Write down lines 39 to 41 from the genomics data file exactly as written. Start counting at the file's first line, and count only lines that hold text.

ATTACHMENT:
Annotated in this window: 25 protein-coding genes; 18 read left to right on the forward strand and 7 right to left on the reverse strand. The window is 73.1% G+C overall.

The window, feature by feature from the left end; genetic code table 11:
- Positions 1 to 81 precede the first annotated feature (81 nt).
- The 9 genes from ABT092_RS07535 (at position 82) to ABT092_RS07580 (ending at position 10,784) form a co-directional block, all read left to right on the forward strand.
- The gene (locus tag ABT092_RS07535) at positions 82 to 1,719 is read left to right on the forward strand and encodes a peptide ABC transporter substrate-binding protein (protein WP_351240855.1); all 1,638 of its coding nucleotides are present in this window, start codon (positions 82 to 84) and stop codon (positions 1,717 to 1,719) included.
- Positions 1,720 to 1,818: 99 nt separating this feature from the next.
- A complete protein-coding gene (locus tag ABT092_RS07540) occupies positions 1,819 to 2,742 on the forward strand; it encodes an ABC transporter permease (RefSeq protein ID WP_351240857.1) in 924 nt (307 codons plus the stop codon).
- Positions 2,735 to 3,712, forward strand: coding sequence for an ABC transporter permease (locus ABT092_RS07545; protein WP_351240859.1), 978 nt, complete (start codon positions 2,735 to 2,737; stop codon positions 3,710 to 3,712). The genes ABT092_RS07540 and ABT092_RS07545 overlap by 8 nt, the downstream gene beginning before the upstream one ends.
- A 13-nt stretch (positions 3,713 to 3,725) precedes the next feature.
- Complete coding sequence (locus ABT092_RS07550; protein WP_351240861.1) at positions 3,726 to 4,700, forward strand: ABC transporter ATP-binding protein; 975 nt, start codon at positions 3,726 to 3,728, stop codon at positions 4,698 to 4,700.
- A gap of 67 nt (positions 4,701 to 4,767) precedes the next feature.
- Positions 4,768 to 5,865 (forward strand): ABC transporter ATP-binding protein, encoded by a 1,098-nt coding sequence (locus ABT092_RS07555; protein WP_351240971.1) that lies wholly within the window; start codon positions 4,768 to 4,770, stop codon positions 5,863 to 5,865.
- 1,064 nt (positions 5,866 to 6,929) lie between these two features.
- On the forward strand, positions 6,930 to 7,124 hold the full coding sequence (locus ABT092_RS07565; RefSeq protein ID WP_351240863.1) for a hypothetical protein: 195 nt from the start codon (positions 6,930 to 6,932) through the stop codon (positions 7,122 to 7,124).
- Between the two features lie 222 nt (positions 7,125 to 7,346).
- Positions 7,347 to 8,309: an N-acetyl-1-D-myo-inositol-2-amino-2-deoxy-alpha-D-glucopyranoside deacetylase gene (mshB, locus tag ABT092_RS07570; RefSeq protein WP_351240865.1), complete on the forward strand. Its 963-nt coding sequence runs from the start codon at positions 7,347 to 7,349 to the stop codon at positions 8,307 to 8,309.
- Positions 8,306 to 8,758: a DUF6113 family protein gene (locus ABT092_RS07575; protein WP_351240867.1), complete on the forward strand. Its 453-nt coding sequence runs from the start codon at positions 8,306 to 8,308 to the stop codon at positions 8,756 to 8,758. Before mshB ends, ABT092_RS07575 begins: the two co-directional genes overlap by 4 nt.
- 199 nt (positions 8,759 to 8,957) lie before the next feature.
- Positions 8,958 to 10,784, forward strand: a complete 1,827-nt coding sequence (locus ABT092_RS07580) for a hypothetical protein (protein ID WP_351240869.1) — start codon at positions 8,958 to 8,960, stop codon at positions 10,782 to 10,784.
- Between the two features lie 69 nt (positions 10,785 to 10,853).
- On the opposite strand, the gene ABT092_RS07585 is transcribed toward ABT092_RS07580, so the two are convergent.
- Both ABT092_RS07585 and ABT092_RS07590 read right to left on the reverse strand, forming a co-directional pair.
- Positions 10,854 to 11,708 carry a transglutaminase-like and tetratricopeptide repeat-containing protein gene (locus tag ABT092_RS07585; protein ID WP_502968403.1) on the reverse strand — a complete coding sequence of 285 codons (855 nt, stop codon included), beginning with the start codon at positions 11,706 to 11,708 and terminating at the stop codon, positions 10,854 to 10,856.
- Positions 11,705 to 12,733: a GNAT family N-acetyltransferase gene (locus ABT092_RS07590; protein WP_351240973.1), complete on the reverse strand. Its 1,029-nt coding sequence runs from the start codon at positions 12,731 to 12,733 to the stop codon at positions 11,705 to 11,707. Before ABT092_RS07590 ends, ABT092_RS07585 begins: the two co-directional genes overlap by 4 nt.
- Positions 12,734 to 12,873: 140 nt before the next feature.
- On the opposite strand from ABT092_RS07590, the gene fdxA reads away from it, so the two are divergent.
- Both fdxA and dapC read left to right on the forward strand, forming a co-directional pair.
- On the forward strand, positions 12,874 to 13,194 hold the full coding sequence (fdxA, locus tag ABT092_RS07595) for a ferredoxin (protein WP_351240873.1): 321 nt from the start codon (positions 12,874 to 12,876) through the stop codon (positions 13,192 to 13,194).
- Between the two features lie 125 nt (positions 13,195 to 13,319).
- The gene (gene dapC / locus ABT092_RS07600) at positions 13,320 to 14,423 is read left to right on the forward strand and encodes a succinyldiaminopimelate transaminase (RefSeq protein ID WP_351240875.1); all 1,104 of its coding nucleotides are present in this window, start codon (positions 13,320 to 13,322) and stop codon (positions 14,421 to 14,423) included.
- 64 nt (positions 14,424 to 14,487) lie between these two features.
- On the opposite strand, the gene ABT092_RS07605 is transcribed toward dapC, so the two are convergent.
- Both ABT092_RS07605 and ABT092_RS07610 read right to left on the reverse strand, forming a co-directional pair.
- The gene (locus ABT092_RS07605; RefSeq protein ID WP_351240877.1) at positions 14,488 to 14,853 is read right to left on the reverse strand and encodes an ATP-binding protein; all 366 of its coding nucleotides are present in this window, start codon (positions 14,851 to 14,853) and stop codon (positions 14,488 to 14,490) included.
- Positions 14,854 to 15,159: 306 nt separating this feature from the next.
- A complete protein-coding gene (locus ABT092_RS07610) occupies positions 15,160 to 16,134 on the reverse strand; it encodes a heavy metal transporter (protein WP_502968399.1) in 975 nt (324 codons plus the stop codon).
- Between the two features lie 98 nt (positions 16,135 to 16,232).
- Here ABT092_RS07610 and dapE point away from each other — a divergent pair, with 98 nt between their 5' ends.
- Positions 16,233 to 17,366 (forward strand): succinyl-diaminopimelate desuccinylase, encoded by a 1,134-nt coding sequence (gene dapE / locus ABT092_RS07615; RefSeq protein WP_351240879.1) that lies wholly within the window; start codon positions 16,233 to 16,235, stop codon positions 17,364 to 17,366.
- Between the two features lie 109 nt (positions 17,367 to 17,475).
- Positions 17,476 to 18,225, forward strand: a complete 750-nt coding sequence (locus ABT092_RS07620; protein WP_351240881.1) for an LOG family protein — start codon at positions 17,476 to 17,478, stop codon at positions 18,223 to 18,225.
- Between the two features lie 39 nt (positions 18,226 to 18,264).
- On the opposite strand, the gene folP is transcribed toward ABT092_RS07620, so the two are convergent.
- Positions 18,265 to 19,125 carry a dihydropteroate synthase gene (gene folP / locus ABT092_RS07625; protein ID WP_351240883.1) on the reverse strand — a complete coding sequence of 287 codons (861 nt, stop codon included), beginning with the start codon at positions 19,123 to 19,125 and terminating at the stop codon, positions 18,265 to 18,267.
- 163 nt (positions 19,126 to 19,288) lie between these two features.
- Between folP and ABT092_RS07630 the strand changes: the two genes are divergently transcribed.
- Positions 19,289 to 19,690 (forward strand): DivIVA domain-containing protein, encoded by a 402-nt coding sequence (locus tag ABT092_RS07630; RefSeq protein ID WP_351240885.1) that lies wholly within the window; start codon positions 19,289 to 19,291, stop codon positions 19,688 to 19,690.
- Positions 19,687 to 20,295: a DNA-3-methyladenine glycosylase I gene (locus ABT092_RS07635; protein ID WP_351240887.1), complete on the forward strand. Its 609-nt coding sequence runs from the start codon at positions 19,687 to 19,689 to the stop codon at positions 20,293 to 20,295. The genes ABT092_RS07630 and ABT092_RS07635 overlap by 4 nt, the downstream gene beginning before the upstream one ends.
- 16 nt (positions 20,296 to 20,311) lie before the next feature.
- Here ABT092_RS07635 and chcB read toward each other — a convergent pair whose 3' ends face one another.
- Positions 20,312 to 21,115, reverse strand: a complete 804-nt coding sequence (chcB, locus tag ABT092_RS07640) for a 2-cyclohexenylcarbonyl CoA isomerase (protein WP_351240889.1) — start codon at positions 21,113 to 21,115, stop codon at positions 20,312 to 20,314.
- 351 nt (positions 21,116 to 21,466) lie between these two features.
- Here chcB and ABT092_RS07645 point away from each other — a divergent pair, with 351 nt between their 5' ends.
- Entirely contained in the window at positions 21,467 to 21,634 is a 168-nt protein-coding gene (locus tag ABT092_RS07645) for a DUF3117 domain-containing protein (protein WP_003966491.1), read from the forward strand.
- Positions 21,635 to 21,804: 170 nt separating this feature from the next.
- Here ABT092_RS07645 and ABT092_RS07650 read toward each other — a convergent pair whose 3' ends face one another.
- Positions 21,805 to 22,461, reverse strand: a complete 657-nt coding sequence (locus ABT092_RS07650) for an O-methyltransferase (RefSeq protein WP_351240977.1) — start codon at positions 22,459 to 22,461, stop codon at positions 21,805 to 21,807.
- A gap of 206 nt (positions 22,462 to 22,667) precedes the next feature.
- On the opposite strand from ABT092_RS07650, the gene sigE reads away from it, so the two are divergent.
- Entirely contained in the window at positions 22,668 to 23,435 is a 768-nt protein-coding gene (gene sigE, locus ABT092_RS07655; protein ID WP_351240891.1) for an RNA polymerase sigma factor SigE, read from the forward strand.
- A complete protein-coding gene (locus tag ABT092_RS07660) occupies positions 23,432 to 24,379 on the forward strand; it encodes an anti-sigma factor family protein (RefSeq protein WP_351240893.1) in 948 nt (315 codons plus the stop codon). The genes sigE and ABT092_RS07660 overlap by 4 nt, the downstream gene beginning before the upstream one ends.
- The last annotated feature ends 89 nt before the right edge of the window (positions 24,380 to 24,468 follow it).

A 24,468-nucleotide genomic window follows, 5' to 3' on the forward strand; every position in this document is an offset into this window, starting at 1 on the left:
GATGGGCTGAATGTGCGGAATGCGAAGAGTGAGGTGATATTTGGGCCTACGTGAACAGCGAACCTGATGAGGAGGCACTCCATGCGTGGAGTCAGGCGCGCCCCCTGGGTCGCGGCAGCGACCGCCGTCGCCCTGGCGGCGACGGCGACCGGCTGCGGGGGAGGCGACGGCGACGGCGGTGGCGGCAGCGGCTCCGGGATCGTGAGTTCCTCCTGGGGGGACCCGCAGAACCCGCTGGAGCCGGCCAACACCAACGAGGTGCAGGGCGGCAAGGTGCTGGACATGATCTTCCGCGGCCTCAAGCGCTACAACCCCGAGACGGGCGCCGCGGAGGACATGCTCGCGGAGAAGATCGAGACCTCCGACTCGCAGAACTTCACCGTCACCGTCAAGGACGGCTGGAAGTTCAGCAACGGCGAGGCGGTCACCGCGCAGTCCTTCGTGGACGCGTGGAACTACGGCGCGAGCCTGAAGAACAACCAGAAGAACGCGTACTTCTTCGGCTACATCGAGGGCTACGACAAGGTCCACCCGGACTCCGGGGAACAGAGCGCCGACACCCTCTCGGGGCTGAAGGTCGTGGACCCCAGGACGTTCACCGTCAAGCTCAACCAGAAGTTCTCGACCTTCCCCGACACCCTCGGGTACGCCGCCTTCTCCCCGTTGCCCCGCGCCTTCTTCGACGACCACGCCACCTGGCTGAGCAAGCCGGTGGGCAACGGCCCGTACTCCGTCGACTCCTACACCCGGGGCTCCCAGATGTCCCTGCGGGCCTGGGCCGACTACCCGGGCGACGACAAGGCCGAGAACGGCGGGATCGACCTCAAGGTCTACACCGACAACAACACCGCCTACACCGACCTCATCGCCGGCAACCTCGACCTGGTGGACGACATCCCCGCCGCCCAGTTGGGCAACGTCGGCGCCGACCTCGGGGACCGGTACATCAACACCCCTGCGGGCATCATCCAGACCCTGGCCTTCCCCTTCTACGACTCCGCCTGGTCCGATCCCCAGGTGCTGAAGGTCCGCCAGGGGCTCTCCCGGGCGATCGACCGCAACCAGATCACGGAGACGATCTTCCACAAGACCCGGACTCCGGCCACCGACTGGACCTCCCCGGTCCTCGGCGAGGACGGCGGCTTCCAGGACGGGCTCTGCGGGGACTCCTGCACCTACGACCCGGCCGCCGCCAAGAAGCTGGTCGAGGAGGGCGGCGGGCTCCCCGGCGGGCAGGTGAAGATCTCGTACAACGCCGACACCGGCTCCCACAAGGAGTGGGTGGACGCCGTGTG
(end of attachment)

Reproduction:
- Positions 16,233 to 17,366 (forward strand): succinyl-diaminopimelate desuccinylase, encoded by a 1,134-nt coding sequence (gene dapE / locus ABT092_RS07615; RefSeq protein WP_351240879.1) that lies wholly within the window; start codon positions 16,233 to 16,235, stop codon positions 17,364 to 17,366.
- Between the two features lie 109 nt (positions 17,367 to 17,475).
- Positions 17,476 to 18,225, forward strand: a complete 750-nt coding sequence (locus ABT092_RS07620; protein WP_351240881.1) for an LOG family protein — start codon at positions 17,476 to 17,478, stop codon at positions 18,223 to 18,225.